This data should help you decide what you can upload and what you cannot. For example, backing up your whole iTunes Library is probably out of the question since it would take hours, but you will be able to make daily incremental backups of these AppleWorks spreadsheets.
Synchronization is not only convenient, it's also a good way of ensuring that your most essential information (namely contacts and calendars) won't get lost too easily. Indeed, losing an iPod or a phone is easy. (I was once talking with a service provider who told me he was seeing a great number of iPods that ended their lives in sinks.) But you are less likely to lose everything at once.
iSync will help you keep this precious information on at least four devices -- your iPod, your Palm, your phone, and your computer. It will also upload your contacts and calendars to the .Mac servers in an easy-to-read and easy-to-edit format.
Of course, while syncing your devices, you should keep in mind that, while they may all be designed to hold the same kind of information, some of them are better at it than others. For example, your iPod displays calendar information magnificently, but do you really want to have your contacts displayed on a device that doesn't offer password protection?
Also, while syncing does allow you to endlessly rework your data while on the go (use the phone in the airport to move this dentist appointment from 2 to 3, your Palm on the plane to reschedule it to Tuesday and cancel it from your hotel room on your PowerBook, because after all, you'd prefer the dermabrasion on Friday), you should keep in mind that this is likely to raise conflicts. Different devices deal differently with time zones and may sometimes speak slightly different languages. Of course, iSync is extremely good at detecting and resolving glitches, but this makes use of your synced devices as "backups" a lot less reliable.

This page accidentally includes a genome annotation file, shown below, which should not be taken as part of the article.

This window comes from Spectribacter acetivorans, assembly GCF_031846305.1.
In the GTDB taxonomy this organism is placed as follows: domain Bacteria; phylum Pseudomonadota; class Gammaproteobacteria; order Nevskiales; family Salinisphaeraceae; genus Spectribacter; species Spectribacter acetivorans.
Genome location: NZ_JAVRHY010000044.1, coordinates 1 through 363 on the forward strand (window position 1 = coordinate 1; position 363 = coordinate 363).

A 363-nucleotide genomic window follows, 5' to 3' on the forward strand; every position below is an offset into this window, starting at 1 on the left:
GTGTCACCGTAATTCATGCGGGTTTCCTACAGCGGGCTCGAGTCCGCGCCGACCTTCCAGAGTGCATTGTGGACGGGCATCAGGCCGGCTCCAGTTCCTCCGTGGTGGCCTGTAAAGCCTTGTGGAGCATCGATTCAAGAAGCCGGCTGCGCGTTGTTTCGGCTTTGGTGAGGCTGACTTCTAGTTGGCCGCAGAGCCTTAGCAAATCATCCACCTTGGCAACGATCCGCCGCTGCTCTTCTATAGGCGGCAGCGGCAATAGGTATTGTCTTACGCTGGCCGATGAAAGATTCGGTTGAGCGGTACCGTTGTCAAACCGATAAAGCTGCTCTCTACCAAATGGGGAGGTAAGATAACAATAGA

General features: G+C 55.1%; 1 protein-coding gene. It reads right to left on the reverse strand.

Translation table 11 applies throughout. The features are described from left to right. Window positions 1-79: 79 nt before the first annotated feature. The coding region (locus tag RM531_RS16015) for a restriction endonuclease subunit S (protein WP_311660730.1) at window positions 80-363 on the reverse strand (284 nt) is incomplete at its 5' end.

Here is an example. Some mobile phones detect time-zone changes automatically and will shift your appointments when turned on in another country or state than your location of departure. iCal does support time zones but this is an option -- and even if it is turned on, you need to make sure that your phone warns iCal that it changed zones automatically. Your Palm on the other hand is quite old-fashioned and will probably wait until you give it your new geographical information. But what if you forget or make a mistake?
Finally, keep in mind that syncing does not replace backing up, even when you sync to your iDisk. Address Book's "Back up database" will allow you to save your contact information easily. iCal calendars can be seen and copied as regular files from ~/Library/Calendars.
I've spent a lot of time here preparing for worst-case scenarios. But what to do when things go wrong in real life? Stay tuned for next week's installment. Until then, happy and safe travels.
FJ de Kermadec is an author, stylist and entrepreneur in Paris, France.